Automatically interactive. marimo adds interactivity automatically, based on the mark used and the encodings. For example, if you use a mark_point and an x encoding, marimo will automatically add a brush selection to the chart. If you add a color encoding, marimo will add a legend and a click selection.

Automatic Selections

By default mo.ui.altair_chart will make the chart and legend selectable. Depending on the mark type, the chart will either have a point or interval (“brush”) selection. When using non-positional encodings (color, size, etc), mo.ui.altair_chart will also make the legend selectable.

Selection configurable through *_selection params in mo.ui.altair_chart. See the API docs for details.


You may still add your own selection parameters via Altair or Vega-Lite. marimo will not override your selections.

Altair transformations

Altair supports a variety of transformations, such as filtering, aggregation, and sorting. These transformations can be used to create more complex and nuanced visualizations. For example, you can use a filter to show only the points that meet a certain condition, or use an aggregation to show the average value of a variable.

In order for marimo’s reactive plots to work with transformations, you must install vegafusion, as this feature uses chart.transformed_data (which requires version 1.4.0 or greater of the vegafusion packages).

# These can be installed with pip using:
pip install "vegafusion[embed]>=1.4.0"
# Or with conda using:
conda install -c conda-forge "vegafusion-python-embed>=1.4.0" "vegafusion>=1.4.0"


Use mo.ui.plotly to create selectable Plotly plots whose values are sent back to Python on selection.

marimo.ui.plotly(figure: go.Figure, config: Dict[str, Any] | None = None, renderer_name: str | None = None, *, label: str = '', on_change: Callable[[JSONType], None] | None = None) None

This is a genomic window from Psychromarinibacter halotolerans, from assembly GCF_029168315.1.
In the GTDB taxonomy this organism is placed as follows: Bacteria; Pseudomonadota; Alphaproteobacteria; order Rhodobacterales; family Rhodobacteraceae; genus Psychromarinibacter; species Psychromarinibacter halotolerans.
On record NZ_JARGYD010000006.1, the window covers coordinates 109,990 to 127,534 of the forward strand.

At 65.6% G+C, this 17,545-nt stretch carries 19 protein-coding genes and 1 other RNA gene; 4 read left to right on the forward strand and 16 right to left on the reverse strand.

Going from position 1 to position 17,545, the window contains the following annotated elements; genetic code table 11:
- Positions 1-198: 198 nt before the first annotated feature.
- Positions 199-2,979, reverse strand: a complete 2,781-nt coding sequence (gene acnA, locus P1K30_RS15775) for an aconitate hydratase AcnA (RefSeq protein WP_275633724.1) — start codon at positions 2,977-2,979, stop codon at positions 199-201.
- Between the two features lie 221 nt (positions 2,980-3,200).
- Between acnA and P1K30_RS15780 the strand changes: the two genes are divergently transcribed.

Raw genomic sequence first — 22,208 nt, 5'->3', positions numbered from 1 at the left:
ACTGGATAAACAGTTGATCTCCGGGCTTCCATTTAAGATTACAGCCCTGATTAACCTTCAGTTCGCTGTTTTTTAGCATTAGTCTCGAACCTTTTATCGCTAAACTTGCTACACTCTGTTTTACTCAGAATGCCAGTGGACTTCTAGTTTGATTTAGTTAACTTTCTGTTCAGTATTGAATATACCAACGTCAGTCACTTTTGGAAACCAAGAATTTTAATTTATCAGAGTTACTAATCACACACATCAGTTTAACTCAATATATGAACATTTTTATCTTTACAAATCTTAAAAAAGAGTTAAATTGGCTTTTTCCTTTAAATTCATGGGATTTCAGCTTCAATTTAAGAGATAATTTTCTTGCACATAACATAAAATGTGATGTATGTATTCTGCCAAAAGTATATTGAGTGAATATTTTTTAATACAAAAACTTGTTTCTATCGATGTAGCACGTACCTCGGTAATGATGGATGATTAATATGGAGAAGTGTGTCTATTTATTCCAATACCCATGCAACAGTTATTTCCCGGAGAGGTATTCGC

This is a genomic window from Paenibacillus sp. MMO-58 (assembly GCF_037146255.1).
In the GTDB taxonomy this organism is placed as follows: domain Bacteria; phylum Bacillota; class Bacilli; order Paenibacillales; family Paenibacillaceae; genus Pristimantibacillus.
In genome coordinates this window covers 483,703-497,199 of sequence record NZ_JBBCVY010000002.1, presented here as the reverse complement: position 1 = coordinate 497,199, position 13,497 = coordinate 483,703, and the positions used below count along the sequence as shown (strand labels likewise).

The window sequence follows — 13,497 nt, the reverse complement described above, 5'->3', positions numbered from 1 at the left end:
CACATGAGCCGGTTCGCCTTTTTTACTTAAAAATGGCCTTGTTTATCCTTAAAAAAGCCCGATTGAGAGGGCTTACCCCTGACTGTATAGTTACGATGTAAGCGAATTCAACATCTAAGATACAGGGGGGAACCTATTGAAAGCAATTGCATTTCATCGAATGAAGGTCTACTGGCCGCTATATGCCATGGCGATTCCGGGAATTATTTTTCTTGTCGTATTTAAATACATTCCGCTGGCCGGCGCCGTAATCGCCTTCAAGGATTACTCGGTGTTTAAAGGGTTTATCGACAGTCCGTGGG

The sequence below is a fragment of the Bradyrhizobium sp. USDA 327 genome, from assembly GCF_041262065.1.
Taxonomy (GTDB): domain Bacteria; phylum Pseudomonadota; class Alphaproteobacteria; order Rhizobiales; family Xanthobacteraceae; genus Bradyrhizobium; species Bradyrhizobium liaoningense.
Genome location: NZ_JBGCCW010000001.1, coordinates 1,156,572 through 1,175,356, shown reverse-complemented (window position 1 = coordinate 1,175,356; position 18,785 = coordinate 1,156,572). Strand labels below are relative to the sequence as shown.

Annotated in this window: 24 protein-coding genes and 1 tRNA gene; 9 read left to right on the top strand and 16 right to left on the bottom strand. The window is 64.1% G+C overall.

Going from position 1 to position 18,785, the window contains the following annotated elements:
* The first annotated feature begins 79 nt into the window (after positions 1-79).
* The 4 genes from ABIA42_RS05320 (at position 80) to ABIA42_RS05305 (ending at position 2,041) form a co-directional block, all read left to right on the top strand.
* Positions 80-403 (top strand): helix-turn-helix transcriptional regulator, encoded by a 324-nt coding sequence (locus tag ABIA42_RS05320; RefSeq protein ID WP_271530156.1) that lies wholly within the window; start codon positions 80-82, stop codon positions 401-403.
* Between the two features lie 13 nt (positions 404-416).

Make reactive plots with Plotly.

Use mo.ui.plotly to make plotly plots reactive: select data with your cursor on the frontend, get them as a list of dicts in Python!


import as px
import marimo as mo
from vega_datasets import data

_plot = px.scatter(, x="Horsepower", y="Miles_per_Gallon", color="Origin"

plot = mo.ui.plotly(_plot)
# View the plot and selected data
mo.hstack([plot, plot.value])

Or with custom configuration:

plot = mo.ui.plotly(
    config={"staticPlot": True},


  • value: a dict of the plot data

  • ranges: the selection of the plot; this may be an interval along the name of an axis

Initialization Args.

  • figure: A plotly.graph_objects.Figure

  • config: optional configuration for the plot This is a dictionary that is passed directly to the plotly. See the plotly documentation for more information: This takes precedence over the default configuration of the renderer.

  • renderer_name: optional renderer to use for the plot. If this is not provided, the default renderer (pio.renderers.default) is used.

  • label: optional text label for the element

  • on_change: optional callback to run when this element’s value changes


To output a matplotlib plot in a cell’s output area, include its Axes or Figure object as the last expression in your notebook. For example:

plt.plot([1, 2])
# plt.gca() gets the current `Axes`


fig, ax = plt.subplots()

ax.plot([1, 2])

If you want to output the plot in the console area, use or

Interactive plots

To make matplotlib plots interactive, use mo.mpl.interactive. (Matplotlib plots are not yet reactive.)